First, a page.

Georgia Labor Commissioner Mark Butler is proposing cuts in some unemployment benefits next year. That would allow the state to repay a $700 million federal loan it took out to keep the unemployment trust fund afloat. Critics say the state should instead ask employers to contribute.
The cuts would only affect newly unemployed workers who receive the highest payouts.
As part of the plan, the state would reduce payments to those workers by $30 a week to $300. It may also limit payment checks to 20 weeks.
State lawmakers will have to vote on the proposal when they reconvene in January.
About 60,000 Georgians receive state unemployment benefits. Businesses contribute to the unemployment trust fund that pays for jobless benefits. And critics say that's who the state should look to now.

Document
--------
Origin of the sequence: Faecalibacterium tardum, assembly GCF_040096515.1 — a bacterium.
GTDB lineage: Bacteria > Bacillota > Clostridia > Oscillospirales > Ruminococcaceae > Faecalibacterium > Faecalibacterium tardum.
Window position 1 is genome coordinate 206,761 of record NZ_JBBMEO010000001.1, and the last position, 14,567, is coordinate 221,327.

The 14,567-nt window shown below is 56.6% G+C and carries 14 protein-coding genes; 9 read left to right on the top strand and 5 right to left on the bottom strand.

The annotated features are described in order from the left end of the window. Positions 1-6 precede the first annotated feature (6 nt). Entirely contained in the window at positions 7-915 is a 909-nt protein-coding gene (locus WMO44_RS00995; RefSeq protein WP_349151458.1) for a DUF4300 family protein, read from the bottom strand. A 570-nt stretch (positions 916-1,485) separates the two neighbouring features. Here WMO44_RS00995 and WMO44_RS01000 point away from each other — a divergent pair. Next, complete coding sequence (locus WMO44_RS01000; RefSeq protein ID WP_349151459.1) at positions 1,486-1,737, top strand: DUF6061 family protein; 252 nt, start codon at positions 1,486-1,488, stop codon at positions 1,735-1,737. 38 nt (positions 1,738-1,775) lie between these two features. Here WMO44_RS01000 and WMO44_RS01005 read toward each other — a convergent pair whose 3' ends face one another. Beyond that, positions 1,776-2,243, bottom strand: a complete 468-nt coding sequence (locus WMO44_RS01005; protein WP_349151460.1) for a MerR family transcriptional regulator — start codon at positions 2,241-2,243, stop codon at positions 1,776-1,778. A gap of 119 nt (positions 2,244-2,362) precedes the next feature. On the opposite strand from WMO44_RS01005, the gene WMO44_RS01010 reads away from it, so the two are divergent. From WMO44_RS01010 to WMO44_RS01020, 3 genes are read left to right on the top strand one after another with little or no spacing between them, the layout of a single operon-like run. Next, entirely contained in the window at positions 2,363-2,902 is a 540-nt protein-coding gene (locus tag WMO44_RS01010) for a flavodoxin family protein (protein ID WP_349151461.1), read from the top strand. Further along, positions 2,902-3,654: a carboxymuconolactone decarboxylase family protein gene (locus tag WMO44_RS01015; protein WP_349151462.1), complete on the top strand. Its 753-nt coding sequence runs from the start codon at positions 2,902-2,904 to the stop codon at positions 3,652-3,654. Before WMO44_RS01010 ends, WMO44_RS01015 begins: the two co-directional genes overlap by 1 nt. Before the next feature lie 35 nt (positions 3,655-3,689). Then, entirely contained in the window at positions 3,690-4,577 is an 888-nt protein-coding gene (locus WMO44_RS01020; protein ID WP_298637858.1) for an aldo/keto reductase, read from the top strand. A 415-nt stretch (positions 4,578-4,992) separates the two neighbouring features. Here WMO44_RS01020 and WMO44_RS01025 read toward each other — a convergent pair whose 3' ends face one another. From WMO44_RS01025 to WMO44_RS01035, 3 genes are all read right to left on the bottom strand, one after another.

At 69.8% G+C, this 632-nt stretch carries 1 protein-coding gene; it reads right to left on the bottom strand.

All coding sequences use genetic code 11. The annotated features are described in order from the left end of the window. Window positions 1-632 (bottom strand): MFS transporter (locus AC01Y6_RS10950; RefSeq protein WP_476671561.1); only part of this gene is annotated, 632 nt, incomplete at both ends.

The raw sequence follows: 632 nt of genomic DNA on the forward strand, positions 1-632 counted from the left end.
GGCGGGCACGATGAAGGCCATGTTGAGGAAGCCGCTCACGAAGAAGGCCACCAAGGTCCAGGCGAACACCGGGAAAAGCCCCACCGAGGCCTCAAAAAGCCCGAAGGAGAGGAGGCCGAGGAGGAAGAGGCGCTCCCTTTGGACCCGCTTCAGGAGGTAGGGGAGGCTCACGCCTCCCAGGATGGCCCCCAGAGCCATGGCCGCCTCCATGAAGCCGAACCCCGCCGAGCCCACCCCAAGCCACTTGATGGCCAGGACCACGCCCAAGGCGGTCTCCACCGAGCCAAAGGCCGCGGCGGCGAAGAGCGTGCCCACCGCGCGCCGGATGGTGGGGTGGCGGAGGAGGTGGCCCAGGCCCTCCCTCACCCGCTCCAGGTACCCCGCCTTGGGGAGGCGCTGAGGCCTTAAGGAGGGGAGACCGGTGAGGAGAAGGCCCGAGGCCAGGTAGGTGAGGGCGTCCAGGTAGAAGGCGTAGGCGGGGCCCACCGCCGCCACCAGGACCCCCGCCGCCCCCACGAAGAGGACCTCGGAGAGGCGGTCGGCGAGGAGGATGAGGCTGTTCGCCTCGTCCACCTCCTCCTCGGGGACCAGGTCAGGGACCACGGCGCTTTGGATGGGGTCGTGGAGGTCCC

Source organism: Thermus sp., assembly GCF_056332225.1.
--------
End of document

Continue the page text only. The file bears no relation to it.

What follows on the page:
Clare Richie, with the Georgia Budget and Policy Institute, says the state allowed many employers to skip contributions to the unemployment benefits fund over the years, and as a result, drained the trust fund. She says it isn't a question of spending too much but rather not taking in enough revenue.
“Our benefits in our state are extremely low," she said. "We rank near the bottom when you look at duration of benefits, amount of benefits. So to be even looking at benefits is bad policy.”
Instead, Richie says employers need to make larger contributions now.
Butler made the proposal to lawmakers on Thursday. No one from the labor department was available for comment on Friday.